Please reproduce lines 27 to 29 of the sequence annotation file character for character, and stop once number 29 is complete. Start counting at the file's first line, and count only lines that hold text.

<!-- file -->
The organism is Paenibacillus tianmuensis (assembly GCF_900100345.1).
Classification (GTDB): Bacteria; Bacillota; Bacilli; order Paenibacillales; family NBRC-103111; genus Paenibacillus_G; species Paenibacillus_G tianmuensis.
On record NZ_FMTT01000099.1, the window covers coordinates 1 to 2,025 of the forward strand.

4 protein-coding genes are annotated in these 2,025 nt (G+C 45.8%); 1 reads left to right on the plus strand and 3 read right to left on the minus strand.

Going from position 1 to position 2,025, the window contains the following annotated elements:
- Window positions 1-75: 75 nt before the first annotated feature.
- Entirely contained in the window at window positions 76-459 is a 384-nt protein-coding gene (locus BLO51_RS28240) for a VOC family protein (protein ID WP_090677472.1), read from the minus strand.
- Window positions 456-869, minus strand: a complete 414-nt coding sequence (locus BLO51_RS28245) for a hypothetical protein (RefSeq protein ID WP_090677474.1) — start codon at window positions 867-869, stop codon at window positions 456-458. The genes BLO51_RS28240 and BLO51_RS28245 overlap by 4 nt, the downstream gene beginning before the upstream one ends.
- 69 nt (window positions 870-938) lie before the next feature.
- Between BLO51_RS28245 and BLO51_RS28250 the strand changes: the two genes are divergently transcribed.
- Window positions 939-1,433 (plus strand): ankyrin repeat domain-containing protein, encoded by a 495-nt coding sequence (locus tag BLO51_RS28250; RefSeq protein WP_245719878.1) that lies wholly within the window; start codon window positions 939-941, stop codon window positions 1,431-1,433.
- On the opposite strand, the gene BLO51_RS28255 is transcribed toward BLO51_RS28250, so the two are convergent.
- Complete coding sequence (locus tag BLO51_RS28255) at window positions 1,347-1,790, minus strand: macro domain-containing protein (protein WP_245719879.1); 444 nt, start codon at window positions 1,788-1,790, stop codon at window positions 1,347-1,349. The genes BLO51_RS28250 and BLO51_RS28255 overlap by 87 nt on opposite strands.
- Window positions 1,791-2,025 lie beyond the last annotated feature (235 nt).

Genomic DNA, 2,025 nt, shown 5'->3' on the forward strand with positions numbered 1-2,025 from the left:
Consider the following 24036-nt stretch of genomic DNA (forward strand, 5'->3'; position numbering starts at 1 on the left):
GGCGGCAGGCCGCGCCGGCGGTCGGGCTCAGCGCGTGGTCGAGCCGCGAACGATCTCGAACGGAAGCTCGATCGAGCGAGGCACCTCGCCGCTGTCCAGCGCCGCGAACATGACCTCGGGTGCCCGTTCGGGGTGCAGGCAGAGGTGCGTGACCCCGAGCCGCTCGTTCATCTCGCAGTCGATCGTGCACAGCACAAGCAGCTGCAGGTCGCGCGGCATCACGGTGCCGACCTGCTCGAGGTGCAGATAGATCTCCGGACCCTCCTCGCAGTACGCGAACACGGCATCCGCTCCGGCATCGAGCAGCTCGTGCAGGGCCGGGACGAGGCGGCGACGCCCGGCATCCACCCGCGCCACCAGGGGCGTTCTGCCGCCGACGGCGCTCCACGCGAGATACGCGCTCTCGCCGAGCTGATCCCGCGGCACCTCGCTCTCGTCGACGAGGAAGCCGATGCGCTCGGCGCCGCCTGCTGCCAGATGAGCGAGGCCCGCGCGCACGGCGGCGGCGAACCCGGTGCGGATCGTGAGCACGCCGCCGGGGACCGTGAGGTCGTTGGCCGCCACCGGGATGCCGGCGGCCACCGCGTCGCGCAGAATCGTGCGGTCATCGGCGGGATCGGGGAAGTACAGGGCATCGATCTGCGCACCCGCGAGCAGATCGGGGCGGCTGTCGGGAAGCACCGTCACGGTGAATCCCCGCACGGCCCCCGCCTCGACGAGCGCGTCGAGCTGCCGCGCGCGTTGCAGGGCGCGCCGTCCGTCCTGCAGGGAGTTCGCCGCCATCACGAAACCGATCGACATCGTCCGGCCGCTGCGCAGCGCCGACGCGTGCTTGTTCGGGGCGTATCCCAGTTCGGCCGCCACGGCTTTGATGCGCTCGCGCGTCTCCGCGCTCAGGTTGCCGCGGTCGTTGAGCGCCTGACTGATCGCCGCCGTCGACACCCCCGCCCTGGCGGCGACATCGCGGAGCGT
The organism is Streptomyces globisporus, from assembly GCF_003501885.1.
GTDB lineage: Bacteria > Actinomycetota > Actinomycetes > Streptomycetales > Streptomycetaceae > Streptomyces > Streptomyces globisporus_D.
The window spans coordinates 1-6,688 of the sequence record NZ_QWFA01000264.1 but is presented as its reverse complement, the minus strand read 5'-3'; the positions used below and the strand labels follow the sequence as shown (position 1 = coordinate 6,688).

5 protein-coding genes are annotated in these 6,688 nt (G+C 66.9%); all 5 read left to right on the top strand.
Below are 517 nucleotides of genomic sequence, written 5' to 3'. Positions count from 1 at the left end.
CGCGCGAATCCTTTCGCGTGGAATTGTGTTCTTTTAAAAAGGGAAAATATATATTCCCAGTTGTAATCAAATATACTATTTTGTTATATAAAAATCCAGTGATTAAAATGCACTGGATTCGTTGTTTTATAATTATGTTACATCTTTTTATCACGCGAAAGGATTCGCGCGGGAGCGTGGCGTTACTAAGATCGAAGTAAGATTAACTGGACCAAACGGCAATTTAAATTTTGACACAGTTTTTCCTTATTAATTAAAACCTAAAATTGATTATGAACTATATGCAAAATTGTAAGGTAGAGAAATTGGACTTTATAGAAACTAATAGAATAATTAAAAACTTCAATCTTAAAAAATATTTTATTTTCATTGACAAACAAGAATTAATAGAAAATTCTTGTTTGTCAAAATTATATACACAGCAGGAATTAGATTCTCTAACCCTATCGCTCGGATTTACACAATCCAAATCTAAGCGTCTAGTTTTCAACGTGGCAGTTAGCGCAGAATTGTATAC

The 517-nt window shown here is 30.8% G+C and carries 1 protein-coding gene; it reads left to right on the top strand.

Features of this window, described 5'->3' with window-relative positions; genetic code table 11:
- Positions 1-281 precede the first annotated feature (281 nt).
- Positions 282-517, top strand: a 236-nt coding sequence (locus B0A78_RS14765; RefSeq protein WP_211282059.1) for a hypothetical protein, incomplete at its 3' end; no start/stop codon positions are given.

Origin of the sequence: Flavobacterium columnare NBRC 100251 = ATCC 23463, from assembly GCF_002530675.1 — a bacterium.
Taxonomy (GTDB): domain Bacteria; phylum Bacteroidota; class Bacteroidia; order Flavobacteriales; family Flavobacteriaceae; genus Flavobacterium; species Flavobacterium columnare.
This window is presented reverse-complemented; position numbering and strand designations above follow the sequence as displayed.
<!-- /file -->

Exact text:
- Positions 282-517, top strand: a 236-nt coding sequence (locus B0A78_RS14765; RefSeq protein WP_211282059.1) for a hypothetical protein, incomplete at its 3' end; no start/stop codon positions are given.

Origin of the sequence: Flavobacterium columnare NBRC 100251 = ATCC 23463, from assembly GCF_002530675.1 — a bacterium.
Taxonomy (GTDB): domain Bacteria; phylum Bacteroidota; class Bacteroidia; order Flavobacteriales; family Flavobacteriaceae; genus Flavobacterium; species Flavobacterium columnare.